The Global Times on China. “Apartment rents in first-tier cities have been falling as supplies increase and demand shrinks amid slowing transactions for homes, indicating a steadier property market overall, according to experts. Rents for Shanghai apartments ended a 90-month string of rises in January, data from the Shanghai housing rental index office showed, according to a report by domestic newspaper International Financial News.”

“In recent years, fewer people have moved into Shanghai and the number of permanent residents (those with hukou) has deceased in the past two years, Hui Jianqiang, research director with real estate information provider Beijing Zhongfangyanxie Technology Service, told the Global Times. Also, Hui noted, supplies have been improving relative to demand. Lower rents will help steady the market overall, because people won’t be in a panic to buy, according to Hui.”

“‘With transactions of homes cooling in first-tier cities, some owners won’t sell their properties but will instead offer them for rent, releasing more supply and driving down rents,’ Yan Yuejin, research director at Shanghai-based E-house China R&D Institute, told Global Times.”

From West Australia Today. “Talbot Le Page Homes is the latest WA builder to go bust, an Australian Securities and Investment Commission announcement has confirmed. Turquoise Developments, trading as Talbot Le Page, specialised in high-end custom homes across Perth. Housing Industry Association executive director John Gelavis said insolvency happened across all industries and housing was one of WA’s largest industries.”

“He said things were actually looking pretty good for people wanting to build in Perth. ‘The time it takes to build a home has also decreased dramatically because of a significant increase in the availability of trades contractors … who were previously flat out in the mining sector up north,’ he said. ‘The cost of materials has also improved based on the drop off in demand.’”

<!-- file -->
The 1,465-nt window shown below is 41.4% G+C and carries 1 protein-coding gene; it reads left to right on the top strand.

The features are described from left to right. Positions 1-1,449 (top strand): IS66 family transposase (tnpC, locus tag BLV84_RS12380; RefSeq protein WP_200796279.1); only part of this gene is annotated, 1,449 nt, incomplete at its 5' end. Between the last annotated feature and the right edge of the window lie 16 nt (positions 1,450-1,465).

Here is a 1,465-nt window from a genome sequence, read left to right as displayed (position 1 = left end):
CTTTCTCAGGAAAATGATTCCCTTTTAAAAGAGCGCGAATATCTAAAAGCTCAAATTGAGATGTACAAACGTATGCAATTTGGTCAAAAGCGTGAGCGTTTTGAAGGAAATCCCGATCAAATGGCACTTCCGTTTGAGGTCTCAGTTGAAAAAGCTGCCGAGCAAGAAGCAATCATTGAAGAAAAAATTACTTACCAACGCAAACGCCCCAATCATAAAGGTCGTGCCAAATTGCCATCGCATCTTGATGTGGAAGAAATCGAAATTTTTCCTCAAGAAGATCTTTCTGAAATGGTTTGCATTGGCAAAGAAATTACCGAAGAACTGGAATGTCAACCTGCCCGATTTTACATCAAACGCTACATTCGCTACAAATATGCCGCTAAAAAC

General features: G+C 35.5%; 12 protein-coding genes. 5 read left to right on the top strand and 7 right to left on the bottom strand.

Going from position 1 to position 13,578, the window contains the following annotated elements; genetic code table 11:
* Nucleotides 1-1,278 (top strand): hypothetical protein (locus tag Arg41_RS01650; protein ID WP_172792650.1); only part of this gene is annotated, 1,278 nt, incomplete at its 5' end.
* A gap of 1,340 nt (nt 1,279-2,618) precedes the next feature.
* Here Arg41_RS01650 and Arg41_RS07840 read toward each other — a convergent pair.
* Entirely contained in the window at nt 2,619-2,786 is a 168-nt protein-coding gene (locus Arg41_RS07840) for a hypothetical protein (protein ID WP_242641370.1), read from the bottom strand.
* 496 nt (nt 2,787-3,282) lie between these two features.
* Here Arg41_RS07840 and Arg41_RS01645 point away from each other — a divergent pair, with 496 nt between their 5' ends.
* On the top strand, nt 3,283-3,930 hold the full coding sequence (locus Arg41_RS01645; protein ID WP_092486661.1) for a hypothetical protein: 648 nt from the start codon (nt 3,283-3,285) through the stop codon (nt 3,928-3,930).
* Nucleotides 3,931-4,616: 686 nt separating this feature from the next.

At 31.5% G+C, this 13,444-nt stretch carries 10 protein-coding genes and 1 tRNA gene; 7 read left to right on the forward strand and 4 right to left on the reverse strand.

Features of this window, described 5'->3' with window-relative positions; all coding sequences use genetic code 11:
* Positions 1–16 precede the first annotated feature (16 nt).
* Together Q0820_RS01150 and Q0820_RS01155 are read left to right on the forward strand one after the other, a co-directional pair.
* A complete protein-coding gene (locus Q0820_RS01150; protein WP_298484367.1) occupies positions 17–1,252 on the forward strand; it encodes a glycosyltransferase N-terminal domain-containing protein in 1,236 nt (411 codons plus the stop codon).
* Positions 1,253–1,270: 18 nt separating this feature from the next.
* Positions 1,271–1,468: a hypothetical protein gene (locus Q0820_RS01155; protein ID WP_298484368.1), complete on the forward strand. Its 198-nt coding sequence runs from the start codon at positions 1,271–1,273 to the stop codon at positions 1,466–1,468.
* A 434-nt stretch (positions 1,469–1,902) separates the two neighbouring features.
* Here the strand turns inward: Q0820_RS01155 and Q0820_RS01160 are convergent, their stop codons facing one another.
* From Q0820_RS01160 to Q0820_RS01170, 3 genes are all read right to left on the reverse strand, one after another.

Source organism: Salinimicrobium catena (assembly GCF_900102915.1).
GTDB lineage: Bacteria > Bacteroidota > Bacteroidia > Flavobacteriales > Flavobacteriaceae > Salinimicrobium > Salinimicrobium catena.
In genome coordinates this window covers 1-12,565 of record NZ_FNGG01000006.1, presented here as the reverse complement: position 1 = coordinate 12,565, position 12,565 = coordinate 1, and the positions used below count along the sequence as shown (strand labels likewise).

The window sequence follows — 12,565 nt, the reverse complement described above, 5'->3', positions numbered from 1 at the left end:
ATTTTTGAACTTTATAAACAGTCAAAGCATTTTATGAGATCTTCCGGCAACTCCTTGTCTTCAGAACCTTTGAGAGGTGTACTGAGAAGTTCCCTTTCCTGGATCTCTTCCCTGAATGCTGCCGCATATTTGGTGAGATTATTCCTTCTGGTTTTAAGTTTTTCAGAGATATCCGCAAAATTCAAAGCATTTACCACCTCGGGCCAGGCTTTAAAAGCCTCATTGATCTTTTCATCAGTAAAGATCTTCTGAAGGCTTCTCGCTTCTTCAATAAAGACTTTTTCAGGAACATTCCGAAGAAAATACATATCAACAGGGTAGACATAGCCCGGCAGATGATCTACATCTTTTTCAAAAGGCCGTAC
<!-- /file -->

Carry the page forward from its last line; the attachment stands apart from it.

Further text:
From CBC News in Canada. “The latest real estate numbers out of Toronto this week show a marked slowdown in terms of prices and sales volumes. The Toronto Real Estate Board revealed Monday that the average price of a home in the GTA was $863,910 in May, down more than six per cent from last month’s level. And the volume of sales was also lower, down by 12 per cent. ‘The market has changed,’ says Christopher Alexander, a regional director at Re/Max Integra, one of Canada’s largest home sellers.”

“Real estate lawyer Mark Weisleder says sellers in the current market are waking up to the new reality that the sky is not in fact the limit when it comes to price. ‘I think we had a little bit of a storm,’ he says. ‘Not a great storm but we had a storm.’”

“Sellers who are feeling the squeeze the most, Weisleder says, are those moving up in the market who are banking on selling their existing place to finance their next purchase. ‘They bought before the government announcements and now they are trying to sell,’ he says, and ‘they are having some difficulty selling for the price they thought they would get in order to afford the new home.’”

“Some of them may be tempted to try to wriggle out of a purchase, but walking away from a deposit or contract of sale isn’t consequence-free, he warned. ‘From a legal standpoint if you don’t close a purchase and a seller sells for less money, you are responsible for that loss,’ he says.”